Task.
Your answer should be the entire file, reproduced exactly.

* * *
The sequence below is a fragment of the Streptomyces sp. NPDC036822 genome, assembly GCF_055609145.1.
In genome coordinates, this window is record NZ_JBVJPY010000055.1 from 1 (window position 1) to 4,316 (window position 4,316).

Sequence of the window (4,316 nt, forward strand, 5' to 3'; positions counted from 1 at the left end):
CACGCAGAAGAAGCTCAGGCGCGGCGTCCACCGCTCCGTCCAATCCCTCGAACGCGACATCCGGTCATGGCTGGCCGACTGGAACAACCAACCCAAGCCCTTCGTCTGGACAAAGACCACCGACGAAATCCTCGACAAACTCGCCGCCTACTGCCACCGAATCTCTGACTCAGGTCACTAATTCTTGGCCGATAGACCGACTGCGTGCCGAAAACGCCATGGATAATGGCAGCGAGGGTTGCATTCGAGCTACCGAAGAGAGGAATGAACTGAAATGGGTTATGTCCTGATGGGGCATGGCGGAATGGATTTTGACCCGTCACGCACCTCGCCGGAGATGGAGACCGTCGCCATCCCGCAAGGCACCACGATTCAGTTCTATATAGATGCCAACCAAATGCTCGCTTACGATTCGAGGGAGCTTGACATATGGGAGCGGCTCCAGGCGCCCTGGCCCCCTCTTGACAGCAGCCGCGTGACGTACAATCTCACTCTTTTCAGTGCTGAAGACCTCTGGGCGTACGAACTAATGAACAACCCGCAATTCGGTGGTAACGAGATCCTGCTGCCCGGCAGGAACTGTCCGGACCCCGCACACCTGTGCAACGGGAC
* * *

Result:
The sequence below is a fragment of the Streptomyces sp. NPDC036822 genome, assembly GCF_055609145.1.
In genome coordinates, this window is record NZ_JBVJPY010000055.1 from 1 (window position 1) to 4,316 (window position 4,316).

Sequence of the window (4,316 nt, forward strand, 5' to 3'; positions counted from 1 at the left end):
CACGCAGAAGAAGCTCAGGCGCGGCGTCCACCGCTCCGTCCAATCCCTCGAACGCGACATCCGGTCATGGCTGGCCGACTGGAACAACCAACCCAAGCCCTTCGTCTGGACAAAGACCACCGACGAAATCCTCGACAAACTCGCCGCCTACTGCCACCGAATCTCTGACTCAGGTCACTAATTCTTGGCCGATAGACCGACTGCGTGCCGAAAACGCCATGGATAATGGCAGCGAGGGTTGCATTCGAGCTACCGAAGAGAGGAATGAACTGAAATGGGTTATGTCCTGATGGGGCATGGCGGAATGGATTTTGACCCGTCACGCACCTCGCCGGAGATGGAGACCGTCGCCATCCCGCAAGGCACCACGATTCAGTTCTATATAGATGCCAACCAAATGCTCGCTTACGATTCGAGGGAGCTTGACATATGGGAGCGGCTCCAGGCGCCCTGGCCCCCTCTTGACAGCAGCCGCGTGACGTACAATCTCACTCTTTTCAGTGCTGAAGACCTCTGGGCGTACGAACTAATGAACAACCCGCAATTCGGTGGTAACGAGATCCTGCTGCCCGGCAGGAACTGTCCGGACCCCGCACACCTGTGCAACGGGAC